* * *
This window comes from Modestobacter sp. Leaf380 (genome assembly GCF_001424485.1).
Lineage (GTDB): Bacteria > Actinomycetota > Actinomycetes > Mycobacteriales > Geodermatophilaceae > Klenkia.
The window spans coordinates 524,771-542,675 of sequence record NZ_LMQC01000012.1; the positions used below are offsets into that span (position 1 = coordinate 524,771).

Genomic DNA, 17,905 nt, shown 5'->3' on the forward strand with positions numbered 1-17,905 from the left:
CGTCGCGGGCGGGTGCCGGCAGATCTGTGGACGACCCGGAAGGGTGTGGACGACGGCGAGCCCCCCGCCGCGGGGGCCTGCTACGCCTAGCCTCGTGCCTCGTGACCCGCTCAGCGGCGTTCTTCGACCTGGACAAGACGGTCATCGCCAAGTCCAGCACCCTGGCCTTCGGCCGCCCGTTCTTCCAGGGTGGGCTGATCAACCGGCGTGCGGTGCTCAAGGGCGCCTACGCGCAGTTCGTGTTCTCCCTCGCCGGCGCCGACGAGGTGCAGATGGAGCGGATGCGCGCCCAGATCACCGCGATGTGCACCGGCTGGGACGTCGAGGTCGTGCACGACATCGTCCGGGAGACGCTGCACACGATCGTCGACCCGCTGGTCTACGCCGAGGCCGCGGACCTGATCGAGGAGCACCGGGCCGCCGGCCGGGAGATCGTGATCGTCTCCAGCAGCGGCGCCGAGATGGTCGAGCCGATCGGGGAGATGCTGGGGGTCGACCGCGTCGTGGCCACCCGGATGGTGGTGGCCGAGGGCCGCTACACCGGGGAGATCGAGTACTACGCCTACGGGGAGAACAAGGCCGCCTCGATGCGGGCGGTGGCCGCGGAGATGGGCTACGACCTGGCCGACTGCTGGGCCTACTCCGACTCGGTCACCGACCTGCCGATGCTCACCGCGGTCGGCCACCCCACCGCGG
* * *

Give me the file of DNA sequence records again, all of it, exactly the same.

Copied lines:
This window comes from Modestobacter sp. Leaf380 (genome assembly GCF_001424485.1).
Lineage (GTDB): Bacteria > Actinomycetota > Actinomycetes > Mycobacteriales > Geodermatophilaceae > Klenkia.
The window spans coordinates 524,771-542,675 of sequence record NZ_LMQC01000012.1; the positions used below are offsets into that span (position 1 = coordinate 524,771).

Genomic DNA, 17,905 nt, shown 5'->3' on the forward strand with positions numbered 1-17,905 from the left:
CGTCGCGGGCGGGTGCCGGCAGATCTGTGGACGACCCGGAAGGGTGTGGACGACGGCGAGCCCCCCGCCGCGGGGGCCTGCTACGCCTAGCCTCGTGCCTCGTGACCCGCTCAGCGGCGTTCTTCGACCTGGACAAGACGGTCATCGCCAAGTCCAGCACCCTGGCCTTCGGCCGCCCGTTCTTCCAGGGTGGGCTGATCAACCGGCGTGCGGTGCTCAAGGGCGCCTACGCGCAGTTCGTGTTCTCCCTCGCCGGCGCCGACGAGGTGCAGATGGAGCGGATGCGCGCCCAGATCACCGCGATGTGCACCGGCTGGGACGTCGAGGTCGTGCACGACATCGTCCGGGAGACGCTGCACACGATCGTCGACCCGCTGGTCTACGCCGAGGCCGCGGACCTGATCGAGGAGCACCGGGCCGCCGGCCGGGAGATCGTGATCGTCTCCAGCAGCGGCGCCGAGATGGTCGAGCCGATCGGGGAGATGCTGGGGGTCGACCGCGTCGTGGCCACCCGGATGGTGGTGGCCGAGGGCCGCTACACCGGGGAGATCGAGTACTACGCCTACGGGGAGAACAAGGCCGCCTCGATGCGGGCGGTGGCCGCGGAGATGGGCTACGACCTGGCCGACTGCTGGGCCTACTCCGACTCGGTCACCGACCTGCCGATGCTCACCGCGGTCGGCCACCCCACCGCGG